We woke with the sun and decided to hit the same banks and eddies that had produced so well the night before. We picked up a couple of small fish before heading back to camp for scrambled eggs, sausage, and leftover potatoes. All mixed together with a pot of black coffee, we were fueled up and on the river heading to untouched water. It was nice to nod and wave to other campers who were still rolling out of bed or sipping coffee in camp. We were able to fish undisturbed water for a few hours before we started seeing other boats.
Throughout the trip we each had two rods rigged up, one with a big dry and a dropper with the other rod strung up with a double nymph rig. We quickly found the top producer on top was a big stone or salmonfly imitation and under the surface the fish seemed to prefer a beadhead hare’s ear. The most productive water were inside seams on the riffle water although the occasional bank fishing could produce a rise to the dry.
We fished one of Eric’s favorite runs and both pulled three or four fish out of the “popcorn” water, Eric called it. We quickly found that the rainbows were holding in the slightly faster and choppy water, were the whitefish were holding in the slower water at the end of the run. After a dozen whitefish, I quickly learned why many fisherman are slightly disappointed in the native fish. When the indicator dips and you set the hook expecting a big jumping redsided rainbow and all you get is a whitefish that rolls over and comes to the net, it gets old real quick.
There was a plethora of salmonflies on the banks and more often than not I would have a couple crawling on me at one time. Fish were looking up and splashy takes were the norm.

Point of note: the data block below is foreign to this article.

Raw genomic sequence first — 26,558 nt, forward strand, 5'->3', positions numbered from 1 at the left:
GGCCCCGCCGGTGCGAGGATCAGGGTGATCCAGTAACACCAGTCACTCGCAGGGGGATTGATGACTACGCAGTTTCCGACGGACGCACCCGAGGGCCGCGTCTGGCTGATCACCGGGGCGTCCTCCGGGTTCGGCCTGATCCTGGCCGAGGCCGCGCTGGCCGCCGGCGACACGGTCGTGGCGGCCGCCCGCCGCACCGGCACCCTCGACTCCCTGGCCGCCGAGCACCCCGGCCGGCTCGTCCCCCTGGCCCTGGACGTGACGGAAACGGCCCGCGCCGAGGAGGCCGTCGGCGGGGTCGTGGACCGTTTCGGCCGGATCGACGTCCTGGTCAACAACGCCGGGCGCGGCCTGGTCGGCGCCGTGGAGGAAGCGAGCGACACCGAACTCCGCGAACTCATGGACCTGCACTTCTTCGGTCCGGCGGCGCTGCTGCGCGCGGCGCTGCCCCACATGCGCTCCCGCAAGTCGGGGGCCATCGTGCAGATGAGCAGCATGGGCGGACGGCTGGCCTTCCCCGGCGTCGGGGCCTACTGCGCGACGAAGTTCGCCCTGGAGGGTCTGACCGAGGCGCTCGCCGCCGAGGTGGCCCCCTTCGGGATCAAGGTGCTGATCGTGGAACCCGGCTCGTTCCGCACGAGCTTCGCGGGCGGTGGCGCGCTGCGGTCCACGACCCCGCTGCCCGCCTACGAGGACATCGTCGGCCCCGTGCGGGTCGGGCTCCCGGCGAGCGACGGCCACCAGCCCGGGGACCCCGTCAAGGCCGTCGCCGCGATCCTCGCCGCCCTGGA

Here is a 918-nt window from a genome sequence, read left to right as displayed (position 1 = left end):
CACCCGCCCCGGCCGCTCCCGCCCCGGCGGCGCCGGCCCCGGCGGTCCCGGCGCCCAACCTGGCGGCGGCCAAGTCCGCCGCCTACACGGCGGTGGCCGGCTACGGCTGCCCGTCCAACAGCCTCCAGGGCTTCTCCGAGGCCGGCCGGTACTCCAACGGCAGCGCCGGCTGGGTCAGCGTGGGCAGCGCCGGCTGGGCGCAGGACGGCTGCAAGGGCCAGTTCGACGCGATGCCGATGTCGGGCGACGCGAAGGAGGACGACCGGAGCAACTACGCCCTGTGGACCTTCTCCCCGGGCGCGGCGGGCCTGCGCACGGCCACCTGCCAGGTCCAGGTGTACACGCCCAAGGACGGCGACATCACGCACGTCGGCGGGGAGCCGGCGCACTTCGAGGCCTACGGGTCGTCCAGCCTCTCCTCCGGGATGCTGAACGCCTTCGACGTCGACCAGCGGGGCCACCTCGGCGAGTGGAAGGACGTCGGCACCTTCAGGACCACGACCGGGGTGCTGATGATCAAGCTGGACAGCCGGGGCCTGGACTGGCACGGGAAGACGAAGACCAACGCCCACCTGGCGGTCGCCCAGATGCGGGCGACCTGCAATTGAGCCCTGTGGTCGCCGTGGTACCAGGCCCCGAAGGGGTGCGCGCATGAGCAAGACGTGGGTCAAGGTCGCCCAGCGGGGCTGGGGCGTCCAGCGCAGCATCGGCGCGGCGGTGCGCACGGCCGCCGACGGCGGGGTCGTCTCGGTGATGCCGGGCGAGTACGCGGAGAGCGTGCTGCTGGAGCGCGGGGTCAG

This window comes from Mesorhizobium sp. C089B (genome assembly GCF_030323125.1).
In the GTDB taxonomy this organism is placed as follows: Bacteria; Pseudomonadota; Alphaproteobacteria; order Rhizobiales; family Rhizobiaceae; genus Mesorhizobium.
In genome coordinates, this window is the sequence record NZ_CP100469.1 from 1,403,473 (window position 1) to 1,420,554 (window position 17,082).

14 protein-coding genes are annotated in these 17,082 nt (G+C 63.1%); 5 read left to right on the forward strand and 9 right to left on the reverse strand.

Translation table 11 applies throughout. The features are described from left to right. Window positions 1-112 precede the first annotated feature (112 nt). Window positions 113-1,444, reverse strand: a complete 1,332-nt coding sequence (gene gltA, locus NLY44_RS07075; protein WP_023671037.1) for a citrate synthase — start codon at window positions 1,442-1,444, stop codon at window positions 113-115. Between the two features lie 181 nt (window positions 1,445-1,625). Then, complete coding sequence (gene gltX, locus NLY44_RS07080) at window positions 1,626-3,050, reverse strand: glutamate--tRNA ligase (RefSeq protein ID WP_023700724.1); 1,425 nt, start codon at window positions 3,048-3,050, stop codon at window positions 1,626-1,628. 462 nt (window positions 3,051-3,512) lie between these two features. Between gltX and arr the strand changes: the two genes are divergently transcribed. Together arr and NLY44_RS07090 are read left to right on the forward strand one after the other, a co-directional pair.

Golden stones started to show up more often the farther we moved down river but the fish were not too picky on patterns.
We stopped to fish some great looking water along the way down the river. One particular spot produced two beautiful fish for me. One nice hen took a nymph about a third of the way through my drift and immediately made a run towards me, slackening my line. After lifting the rod and stripping line as fast as I could, I took a step back and stumbled and felt the cold Oregon water fill my waders. Regaining my footing, my luck held and the fish was still on. Bringing the colorful bow to the net was well worth the soggy feet for the rest of the day.
We started looking for a campsite after the sun had reached its zenith and had begun its journey back towards the horizon. The river had begun to fill up with other watercraft and fishermen, which forced us to continue farther than we had planned and put us into one of the more precarious rapids on the river. The middle and lower portion of the Deschutes that we covered has a variety of class 2 and 3 rapids that to an experienced riverman like Eric, is no problem. Whitehorse Rapids is a class 4 rapids that if not given the proper respect can put a serious hurting on your trip. There are stories every year of lost boats and worse of rafters and boaters who made small mistakes and paid heavily for it.
We pulled off the river above Whitehorse and made our way to the scouting location above the whitewater. Looking at the raging water pouring over jagged rocks put my stomach in my throat and quickened my heart rate more than a little. Eric put in sometime looking at rocks and picking his entry and exit point from the rapids.
Donning life jackets and saying a quick prayer Eric pointed the boat downriver and without so much as breaking a sweat brought us through safely. Most of the river travels at about 3 miles an hour but in this section we covered a mile in a matter of seconds.
With the difficult rapids behind us we found a great campsite, quickly threw up the tent and beat the waters for a couple of hours before coming back for a dinner of marinated chicken.
I was amazed at how well the river fished from sunup to sundown. As long as I could get a fly on the water in likely looking spots and have a long clean drift, success was inevitable. The evening winds coming up the canyon made casting difficult.
The sun went down and as usual we were asleep when our heads hit the pillow. Trying to give our bodies time to recover and do it all over again the next day.